They both exist for a single purpose. They do one thing and at least one of them does it well.

My question is: would either city exist without the artificial need for it? Would Las Vegas just be a patch of desert surrounded by mountains? Would DC just be another small southern town, or would where I sit now be a part of Maryland?

I don’t know, of course. I doubt it, but there’s also an argument for it. The question, I think, is more important than the answer. Answers are boring, they don’t allow for any thought.

They are cities built for those not born there; they cater to throngs of people that come and go with little regard to those that call it home. They are well laid out and planned, but not for ease of the commuters. Everything revolves around the tourists and their bulging pockets, what really keeps the cities alive. There is nothing real about either. Sure, the purpose of DC is to govern, but taxes only pay the salary of a few of the city’s residents. The bottom line here is the same as it is in Vegas; it all comes from people who spend their money then leave.

And what of those rare few who choose to live in these fake cities? Those individuals who don’t show up on CNN or on those giant screens that light up Las Vegas Boulevard. I’ve always thought it would be odd to grow up in Las Vegas, but it is surely just as odd to grow up in DC. I’ve carved out a niche here, where only one of my peers, really, has a hand in something to do with the real purpose of the city. I can only imagine that’s even harder to do in Las Vegas.

Life outside the industry of either city doesn’t have to be bad. Sure, I get odd looks when I tell people I don’t work for a non-profit or on the hill and at a law office, but I can go weeks without seeing one protest these days. I live next to an embassy, so that’s unavoidable, but I would guess it’s just as unavoidable as living in Vegas and not walking past a slot machine once a day.

Circuses allow us to suspend reality. The Romans used them to pacify their citizens, keep them occupied so they wouldn’t notice what was going on behind closed doors on the Capitoline Hill. Both cities exists outside the normal human experience, reality is suspended in both. Nothing is real in either.

The circus of Washington makes politicians celebrities, and that show keeps us pacified. You get starry eyed when you first see John Kerry out to dinner in DC and you forget for a moment, any negative thought you’ve ever had about him and can only focus on tweeting that you just saw the Secretary of State in DuPont.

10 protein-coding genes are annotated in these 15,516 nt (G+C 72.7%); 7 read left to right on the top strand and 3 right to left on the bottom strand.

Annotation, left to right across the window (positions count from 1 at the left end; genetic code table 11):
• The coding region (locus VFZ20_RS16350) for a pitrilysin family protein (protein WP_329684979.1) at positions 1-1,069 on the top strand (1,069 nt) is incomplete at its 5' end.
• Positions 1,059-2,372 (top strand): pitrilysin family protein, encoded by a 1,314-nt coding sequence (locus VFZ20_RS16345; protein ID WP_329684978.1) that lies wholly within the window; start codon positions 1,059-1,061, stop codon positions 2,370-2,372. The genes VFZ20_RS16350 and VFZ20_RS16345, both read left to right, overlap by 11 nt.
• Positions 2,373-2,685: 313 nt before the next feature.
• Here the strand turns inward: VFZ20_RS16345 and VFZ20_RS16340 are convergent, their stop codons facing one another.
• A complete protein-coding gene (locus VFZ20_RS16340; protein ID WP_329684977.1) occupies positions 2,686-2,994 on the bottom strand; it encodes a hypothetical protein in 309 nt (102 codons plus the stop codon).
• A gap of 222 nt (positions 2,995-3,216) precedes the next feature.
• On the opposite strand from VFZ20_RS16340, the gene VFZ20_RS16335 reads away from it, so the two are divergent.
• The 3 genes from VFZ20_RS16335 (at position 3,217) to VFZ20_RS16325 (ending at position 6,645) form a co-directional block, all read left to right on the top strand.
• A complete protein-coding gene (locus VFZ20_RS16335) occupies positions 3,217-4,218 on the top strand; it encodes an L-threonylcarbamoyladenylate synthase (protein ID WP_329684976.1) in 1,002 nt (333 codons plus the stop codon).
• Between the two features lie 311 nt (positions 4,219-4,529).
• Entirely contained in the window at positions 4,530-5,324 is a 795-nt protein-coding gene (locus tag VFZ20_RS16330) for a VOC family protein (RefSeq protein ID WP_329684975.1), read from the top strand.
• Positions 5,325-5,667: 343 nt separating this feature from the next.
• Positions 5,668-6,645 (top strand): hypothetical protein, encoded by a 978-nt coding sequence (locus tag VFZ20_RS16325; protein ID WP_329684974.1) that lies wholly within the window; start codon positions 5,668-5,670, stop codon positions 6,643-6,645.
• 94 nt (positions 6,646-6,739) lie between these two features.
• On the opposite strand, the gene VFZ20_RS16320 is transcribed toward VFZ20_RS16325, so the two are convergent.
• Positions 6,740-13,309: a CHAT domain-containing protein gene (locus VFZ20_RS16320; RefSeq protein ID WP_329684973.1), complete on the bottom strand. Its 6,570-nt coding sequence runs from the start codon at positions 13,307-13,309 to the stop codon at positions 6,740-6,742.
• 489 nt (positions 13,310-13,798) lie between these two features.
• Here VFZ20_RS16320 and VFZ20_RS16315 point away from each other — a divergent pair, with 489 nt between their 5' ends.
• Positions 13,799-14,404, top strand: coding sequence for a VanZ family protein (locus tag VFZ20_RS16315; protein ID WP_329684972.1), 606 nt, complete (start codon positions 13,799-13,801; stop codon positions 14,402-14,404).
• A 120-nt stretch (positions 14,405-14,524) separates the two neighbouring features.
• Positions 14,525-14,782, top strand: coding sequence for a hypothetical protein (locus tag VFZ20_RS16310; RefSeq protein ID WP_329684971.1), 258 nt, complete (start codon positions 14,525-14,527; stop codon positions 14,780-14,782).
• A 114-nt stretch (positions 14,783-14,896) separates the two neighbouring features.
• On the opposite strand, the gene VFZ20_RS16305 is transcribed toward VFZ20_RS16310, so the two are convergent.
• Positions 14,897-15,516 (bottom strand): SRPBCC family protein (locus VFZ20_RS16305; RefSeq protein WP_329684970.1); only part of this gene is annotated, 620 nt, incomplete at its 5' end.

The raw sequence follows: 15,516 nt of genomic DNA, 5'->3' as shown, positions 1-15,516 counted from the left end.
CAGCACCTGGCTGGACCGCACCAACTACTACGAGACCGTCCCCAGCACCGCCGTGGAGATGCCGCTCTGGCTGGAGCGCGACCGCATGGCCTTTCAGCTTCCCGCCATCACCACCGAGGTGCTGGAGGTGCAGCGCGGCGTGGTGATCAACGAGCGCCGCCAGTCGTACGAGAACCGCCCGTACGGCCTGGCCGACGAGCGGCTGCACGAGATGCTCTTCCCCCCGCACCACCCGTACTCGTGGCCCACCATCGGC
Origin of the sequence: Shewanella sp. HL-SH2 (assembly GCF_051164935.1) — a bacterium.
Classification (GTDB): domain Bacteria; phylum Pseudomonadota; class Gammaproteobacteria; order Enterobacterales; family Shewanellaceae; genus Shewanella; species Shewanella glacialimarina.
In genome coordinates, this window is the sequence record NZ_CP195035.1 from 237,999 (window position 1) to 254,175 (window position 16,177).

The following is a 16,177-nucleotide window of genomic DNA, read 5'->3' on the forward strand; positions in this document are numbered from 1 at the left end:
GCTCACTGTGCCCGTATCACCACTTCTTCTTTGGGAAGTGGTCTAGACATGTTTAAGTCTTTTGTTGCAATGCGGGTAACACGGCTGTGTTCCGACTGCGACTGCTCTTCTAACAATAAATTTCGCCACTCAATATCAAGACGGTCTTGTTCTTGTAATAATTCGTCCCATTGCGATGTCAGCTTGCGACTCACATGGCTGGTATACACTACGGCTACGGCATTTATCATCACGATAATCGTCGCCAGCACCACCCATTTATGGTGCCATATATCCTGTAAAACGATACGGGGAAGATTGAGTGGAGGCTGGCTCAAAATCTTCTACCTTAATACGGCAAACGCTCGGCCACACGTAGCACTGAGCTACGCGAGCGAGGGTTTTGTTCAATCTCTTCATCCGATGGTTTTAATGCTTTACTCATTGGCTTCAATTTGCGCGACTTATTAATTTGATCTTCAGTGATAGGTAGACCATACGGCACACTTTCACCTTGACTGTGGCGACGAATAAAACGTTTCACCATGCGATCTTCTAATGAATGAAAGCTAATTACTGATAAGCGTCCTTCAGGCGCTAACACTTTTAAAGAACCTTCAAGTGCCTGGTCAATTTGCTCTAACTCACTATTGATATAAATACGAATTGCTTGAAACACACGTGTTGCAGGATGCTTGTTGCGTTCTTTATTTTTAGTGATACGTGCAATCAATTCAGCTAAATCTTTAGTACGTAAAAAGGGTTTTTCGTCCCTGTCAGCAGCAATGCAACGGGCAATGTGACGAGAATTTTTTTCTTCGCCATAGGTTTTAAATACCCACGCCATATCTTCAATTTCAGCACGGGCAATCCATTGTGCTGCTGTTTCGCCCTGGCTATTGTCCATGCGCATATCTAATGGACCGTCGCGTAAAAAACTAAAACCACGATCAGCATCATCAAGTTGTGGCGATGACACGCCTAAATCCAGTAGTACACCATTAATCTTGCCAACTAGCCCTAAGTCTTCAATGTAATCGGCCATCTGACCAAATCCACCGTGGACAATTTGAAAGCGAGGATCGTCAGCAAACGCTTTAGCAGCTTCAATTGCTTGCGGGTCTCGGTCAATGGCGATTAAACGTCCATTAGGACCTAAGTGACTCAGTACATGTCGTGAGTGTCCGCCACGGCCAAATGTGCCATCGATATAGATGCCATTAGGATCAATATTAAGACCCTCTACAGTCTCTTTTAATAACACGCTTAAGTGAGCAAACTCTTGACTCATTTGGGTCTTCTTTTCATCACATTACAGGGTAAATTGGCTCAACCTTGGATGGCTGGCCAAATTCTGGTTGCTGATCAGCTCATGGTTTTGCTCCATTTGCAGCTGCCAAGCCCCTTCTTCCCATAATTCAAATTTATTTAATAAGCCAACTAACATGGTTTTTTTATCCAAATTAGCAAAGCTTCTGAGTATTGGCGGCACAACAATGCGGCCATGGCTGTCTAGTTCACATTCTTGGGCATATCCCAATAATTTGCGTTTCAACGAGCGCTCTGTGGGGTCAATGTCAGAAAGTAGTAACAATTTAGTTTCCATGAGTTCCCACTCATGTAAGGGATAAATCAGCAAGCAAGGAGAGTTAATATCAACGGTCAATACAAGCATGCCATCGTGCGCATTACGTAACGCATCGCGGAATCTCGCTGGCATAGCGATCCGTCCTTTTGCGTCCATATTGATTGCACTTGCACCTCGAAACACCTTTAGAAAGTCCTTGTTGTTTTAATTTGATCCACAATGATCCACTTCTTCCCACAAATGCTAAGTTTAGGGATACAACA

You can, of course, enact change in Washington, but I would bet the odds are just as likely of winning big on penny slots. You can do it. Every bright eyed and bushy tailed graduate who makes the pilgrimage to the new Rome aspires to that.

What makes Vegas more honest, however, is that they tell you the odds going in. The temples are fake, the chips are plastic, the Eiffel tower is miniature, but all that is somehow more honest than the facades of Washington, where the marble is real, but the faces within are not.

The sincere fakeness of Vegas far surpasses the false sincerity of Washington.

And that, to me, was the most striking thing about Las Vegas. They acknowledged that it is all fake, that you’re here for one reason, that they are here for one reason. It’s all out in the open, the odds and the payout are printed on the green cloth of the gambling table. It’s almost too honest.

DC pretends to be something it’s not. It’s an important place, sure, arguably one of the most important cities in the world, but it’s so power hungry and power driven that it forgets it’s only here because the people think it needs to be here. The politicians have forgotten who put them there, who really calls the shots in this town, and it’s no one who lives or works here.

If we break down the “point” of both cities and how well the cities perform towards that goal, Vegas wins, hands down. It’s a one trick town that doesn’t shy away from its existence. There are no pretensions and it’s refreshing. That awareness, that honesty, in relation to the trick it’s pulling, makes it far more honest than the Capitol.

I want to believe DC used to be that honest, and maybe I’m just jaded because I’ve lived here for too long. Perhaps there is still good in this town. There is; I know there is. There has to be. I know people who do great things with their lives here, who do help people, who are making this country and the world a better place or, at least, I hope what they’re telling me is true.

But I can’t help look at those white marble buildings, those neo-classical facades, and I can only see the Coliseum.  I want to think that the next debate I see on the house floor is genuine, but then I see an ad for House of Cards and I sadly can’t help but think there has to be some truth lurking in that series. I’ve seen men and women become person non-gratia before my very eyes in this town, and that fate is far worse than being asked to leave by the pit boss.

Politics is the greatest show in the world. DC knows it. The Romans knew it. They knew they needed to hide the dirty business that is running an empire. They tried to distract from it. And maybe if they had 24-hour news networks and Twitter and fact checking groups they wouldn’t have controlled so much of the world for so long, who knows. But if DC is supposed to be that new Rome, that new city on the hill, if it wants to truly earn the blemish free creamy marble that covers the stained interior, it needs to learn from that city in there desert city, so far away.


*Alternate Definition, according to Gob Bluth: Something a whore does for money.